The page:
BASQUE AND NICOLETTE
He had theories. Here is one of them: "When a man is passionately
fond of women, and when he has himself a wife for whom he cares
but little, who is homely, cross, legitimate, with plenty of rights,
perched on the code, and jealous at need, there is but one way
of extricating himself from the quandry and of procuring peace,
and that is to let his wife control the purse-strings. This
abdication sets him free. Then his wife busies herself,
grows passionately fond of handling coin, gets her fingers
covered with verdigris in the process, undertakes the education
of half-share tenants and the training of farmers, convokes lawyers,
presides over notaries, harangues scriveners, visits limbs of the law,
follows lawsuits, draws up leases, dictates contracts, feels herself
the sovereign, sells, buys, regulates, promises and compromises,
binds fast and annuls, yields, concedes and retrocedes, arranges,
disarranges, hoards, lavishes; she commits follies, a supreme
and personal delight, and that consoles her. While her husband
disdains her, she has the satisfaction of ruining her husband."
This theory M. Gillenormand had himself applied, and it had become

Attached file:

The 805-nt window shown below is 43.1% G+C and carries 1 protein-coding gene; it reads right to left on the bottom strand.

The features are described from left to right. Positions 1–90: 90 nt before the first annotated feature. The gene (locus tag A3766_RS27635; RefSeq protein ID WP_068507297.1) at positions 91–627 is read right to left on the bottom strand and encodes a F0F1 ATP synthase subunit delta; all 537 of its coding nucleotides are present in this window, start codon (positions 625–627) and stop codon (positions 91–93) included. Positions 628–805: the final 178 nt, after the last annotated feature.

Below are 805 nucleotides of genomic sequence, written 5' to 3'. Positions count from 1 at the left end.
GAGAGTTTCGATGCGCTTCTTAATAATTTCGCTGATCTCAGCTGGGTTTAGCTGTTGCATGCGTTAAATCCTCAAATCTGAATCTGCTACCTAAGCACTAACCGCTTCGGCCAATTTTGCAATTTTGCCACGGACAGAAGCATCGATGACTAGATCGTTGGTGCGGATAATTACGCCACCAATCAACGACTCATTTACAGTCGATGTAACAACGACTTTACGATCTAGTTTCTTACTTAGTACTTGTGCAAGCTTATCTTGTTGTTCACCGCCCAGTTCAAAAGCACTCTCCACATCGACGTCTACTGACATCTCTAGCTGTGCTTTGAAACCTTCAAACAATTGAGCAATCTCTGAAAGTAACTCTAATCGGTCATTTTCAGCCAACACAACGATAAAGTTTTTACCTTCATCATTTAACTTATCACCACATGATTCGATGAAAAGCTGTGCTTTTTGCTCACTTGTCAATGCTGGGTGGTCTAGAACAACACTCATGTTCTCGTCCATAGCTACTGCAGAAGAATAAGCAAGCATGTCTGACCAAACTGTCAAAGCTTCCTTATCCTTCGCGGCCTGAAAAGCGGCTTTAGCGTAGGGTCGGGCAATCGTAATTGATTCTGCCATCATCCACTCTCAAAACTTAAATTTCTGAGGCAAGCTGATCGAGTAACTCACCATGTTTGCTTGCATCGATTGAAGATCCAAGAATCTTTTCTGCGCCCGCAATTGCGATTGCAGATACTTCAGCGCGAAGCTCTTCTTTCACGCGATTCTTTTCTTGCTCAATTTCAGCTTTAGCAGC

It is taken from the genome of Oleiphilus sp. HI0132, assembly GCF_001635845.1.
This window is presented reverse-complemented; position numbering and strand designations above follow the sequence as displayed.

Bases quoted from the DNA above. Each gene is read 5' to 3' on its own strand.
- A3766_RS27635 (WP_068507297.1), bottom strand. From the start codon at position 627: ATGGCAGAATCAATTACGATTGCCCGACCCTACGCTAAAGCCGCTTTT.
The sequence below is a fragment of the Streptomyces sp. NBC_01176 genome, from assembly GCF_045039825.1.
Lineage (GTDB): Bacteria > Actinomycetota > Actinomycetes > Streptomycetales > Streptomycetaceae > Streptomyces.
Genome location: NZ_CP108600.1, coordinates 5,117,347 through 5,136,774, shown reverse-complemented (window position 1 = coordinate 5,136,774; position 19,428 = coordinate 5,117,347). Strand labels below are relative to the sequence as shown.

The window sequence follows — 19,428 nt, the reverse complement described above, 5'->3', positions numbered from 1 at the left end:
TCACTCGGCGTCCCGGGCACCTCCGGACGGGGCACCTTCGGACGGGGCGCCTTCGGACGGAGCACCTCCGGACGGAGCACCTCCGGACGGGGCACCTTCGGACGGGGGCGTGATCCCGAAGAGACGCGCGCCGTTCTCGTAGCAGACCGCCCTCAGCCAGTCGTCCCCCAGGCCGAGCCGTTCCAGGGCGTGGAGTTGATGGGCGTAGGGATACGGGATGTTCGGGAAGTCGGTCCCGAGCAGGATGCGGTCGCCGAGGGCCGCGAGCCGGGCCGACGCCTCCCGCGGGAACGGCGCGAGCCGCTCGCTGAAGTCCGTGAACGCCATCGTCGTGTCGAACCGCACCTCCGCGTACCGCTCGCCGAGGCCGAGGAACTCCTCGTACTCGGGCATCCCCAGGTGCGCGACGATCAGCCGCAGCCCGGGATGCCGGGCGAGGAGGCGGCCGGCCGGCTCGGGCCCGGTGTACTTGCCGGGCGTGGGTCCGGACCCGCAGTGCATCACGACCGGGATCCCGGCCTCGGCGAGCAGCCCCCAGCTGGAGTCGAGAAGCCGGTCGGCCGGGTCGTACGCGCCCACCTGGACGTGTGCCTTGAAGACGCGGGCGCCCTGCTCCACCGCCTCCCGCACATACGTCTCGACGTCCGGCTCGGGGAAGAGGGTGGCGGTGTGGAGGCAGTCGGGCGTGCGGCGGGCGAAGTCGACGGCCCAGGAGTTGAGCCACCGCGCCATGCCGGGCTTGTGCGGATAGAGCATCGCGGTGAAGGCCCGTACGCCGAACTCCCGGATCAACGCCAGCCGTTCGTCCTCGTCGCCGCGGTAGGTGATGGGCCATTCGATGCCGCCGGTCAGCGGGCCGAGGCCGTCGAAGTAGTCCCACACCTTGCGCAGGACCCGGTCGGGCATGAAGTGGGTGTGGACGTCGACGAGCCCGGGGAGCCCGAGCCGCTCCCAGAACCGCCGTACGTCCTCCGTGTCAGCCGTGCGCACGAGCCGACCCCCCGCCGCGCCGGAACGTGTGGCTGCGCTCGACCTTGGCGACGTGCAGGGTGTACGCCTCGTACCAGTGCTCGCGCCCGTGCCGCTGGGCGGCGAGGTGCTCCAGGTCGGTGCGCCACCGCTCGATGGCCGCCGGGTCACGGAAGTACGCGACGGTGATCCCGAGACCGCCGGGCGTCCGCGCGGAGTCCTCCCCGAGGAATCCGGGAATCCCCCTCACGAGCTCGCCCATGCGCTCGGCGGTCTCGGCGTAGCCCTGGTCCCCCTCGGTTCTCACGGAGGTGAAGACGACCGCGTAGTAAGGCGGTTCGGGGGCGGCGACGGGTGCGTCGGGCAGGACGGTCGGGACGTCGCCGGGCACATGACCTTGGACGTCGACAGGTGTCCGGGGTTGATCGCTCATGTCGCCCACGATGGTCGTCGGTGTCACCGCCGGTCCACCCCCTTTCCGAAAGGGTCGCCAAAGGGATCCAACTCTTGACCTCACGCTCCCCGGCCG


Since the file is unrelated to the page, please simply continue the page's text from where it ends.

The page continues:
his history. His wife--the second one--had administered his fortune
in such a manner that, one fine day, when M. Gillenormand found
himself a widower, there remained to him just sufficient to live on,
by sinking nearly the whole of it in an annuity of fifteen
thousand francs, three-quarters of which would expire with him.
He had not hesitated on this point, not being anxious to leave
a property behind him. Besides, he had noticed that patrimonies are
subject to adventures, and, for instance, become national property;
he had been present at the avatars of consolidated three per cents,
and he had no great faith in the Great Book of the Public Debt.
"All that's the Rue Quincampois!" he said. His house in the Rue
Filles-du-Clavaire belonged to him, as we have already stated.
He had two servants, "a male and a female." When a servant entered
his establishment, M. Gillenormand re-baptized him. He bestowed on
the men the name of their province: Nimois, Comtois, Poitevin, Picard.
His last valet was a big, foundered, short-winded fellow of fifty-five,
who was incapable of running twenty paces; but, as he had been born
at Bayonne, M. Gillenormand called him Basque. All the female
servants in his house were called Nicolette (even the Magnon,
of whom we shall hear more farther on). One day, a haughty cook,
a cordon bleu, of the lofty race of porters, presented herself.
"How much wages do you want a month?" asked M. Gillenormand.
"Thirty francs." "What is your name?" "Olympie." "You shall
have fifty francs, and you shall be called Nicolette."